Over the past twenty years, each cinematic return for Wes Anderson has been a welcomed one. Reexaminations and celebrations of his filmography are written. Books—like Matt Seitz’s The Wes Anderson Collection—are sold. Praise is hurled. However, the release of Isle of Dogs has received an extraordinary response, both good and bad, for the Texas auteur. Critics have praised the movie but lashed out against its cultural insensitivity. Perhaps better than anyone, Justin Chang, in a review for the LA Times, articulated the ambivalence many have felt towards the movie when he asked the question, “Does this white American filmmaker’s highly selective, idiosyncratic rendering of an East Asian society constitute a sincere act of homage, or a clueless failure of sensitivity?”
For me, it’s the latter that rings more true. That’s why I was looking forward to the Isle of Dogs VR experience, showcased at this year’s Sundance Film Festival, and which promised a unique behind-the-scenes perspective on Anderson’s latest film. However, I was disappointed to find that the project, created by artists Paul Raphaël and Félix Lajeunesse, neglected to shed light on the movie’s Japanese influences or its appropriation of the culture. Despite its importance, there isn’t much conversation about the film’s adoration for Kabuki theater or sumo wrestling or the filmography of Akira Kurosawa. Anderson’s style is always indebted the auteurs that came before him and a behind-the-scenes examination of those influences would have been both interesting and a welcomed addendum to the movie.
Instead, the focus of the VR experience remained squarely on the actors standing in front of a green screen talking about their voice work in the film. This is mostly tolerable because Bill Murray, Jeff Goldblum, Ed Norton, and Bryan Cranston, waxing poetic about their dogs is delightful. But there isn’t much insight to be gained from these segments. Watching, you can’t help but shake the feeling of a contractual obligation.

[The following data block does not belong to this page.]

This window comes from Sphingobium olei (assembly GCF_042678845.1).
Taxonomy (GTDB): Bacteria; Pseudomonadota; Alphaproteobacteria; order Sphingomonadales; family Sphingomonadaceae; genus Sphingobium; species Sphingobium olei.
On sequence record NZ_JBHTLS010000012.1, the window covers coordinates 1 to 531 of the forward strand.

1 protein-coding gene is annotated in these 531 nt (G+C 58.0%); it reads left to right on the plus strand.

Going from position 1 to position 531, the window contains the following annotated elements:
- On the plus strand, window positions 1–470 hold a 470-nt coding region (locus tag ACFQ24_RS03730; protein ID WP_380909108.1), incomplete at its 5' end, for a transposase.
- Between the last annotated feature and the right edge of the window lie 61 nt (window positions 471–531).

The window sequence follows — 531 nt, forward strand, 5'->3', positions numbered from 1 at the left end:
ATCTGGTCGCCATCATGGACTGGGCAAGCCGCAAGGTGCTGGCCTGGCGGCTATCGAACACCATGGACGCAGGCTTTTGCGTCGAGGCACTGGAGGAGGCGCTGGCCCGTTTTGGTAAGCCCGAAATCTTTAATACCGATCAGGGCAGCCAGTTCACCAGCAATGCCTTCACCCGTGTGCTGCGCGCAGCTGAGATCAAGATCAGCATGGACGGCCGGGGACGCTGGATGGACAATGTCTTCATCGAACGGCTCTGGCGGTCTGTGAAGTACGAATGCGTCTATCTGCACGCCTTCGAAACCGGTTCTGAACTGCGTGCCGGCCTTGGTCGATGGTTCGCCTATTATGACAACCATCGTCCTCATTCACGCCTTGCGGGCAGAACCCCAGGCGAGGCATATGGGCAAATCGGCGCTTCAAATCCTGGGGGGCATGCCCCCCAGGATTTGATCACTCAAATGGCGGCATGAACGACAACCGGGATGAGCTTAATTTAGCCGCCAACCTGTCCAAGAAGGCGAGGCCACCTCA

The most intriguing part of this behind-the-scenes look is when you “turn around.” This is virtual reality, after all. In the background, the crew of Isle of Dogs works tirelessly to shape the stop motion animation. This is where Anderson’s trademark attention to detail comes into effect. In these brief snippets, you can see various crew members constructing each dog, each a wonderfully designed piece of art. Those folks don’t exactly get to say much—or at least not as much as the actors—but they’re what draws the eye.
One of the joys of Anderson fandom is to indulge in the minute details of his world building. It’s why Matt Zoller Seitz’s book, The Wes Anderson Collection, became a New York Times best seller. Seitz’s exploration oscillated between a picture book and essays, chronicling Anderson’s films with such specificity that it left readers with a better understanding of the fantasy universes that they, perhaps, wish to inhabit. But this dissecting of his work seems to run counter to Anderson, who is a believer that “the movies should speak for themselves.” Unfortunately that attitude is antithetical to a VR project like this one.
Where The Wes Anderson Collection succeeds, the behind-the-scenes Isle of Dogs VR feature fails. Despite their best efforts, the piece felt more rooted in advertising than engagement. The joy of an original VR experience is the interaction between program and user. It can envelop the audience in ways that watching a movie can’t. It can consume you, swallow you whole. Before the experience began, I looked around at my fellow VR voyagers and could sense their excitement and anticipation. It was palpable. The breathless whirlwind of the festival had taken its toll, and everyone seemed to want something “different.” Basically, they wanted an experience that they couldn’t replicate at home. However, once the experience began the excitement quickly waned.
Going forward, where does something like a behind-the-scenes VR experience stand in relation to movies? Where does it fit? I remember back when DVDs popularized revealing features like director’s commentary—it felt like a game changer, a new insight into understanding my favorite movies. VR feels like it could be the next step in that same vein, a way of “accessing” the actual studio where the movie was shot, watching the crew (like the animators in the Isle of Dogs VR experience) work to craft a scene. The idea of such an experience excites me with possibilities. Unfortunately, the Isle of Dogs VR Experience misses the mark in not using the technology to address the issues of appropriation and influences of the movie. But with the advent of VR, the possibility of that special behind-the-scenes experience remains. And it’s just a matter of time before a filmmaker or artist seizes the opportunity and uses the technology to amaze us.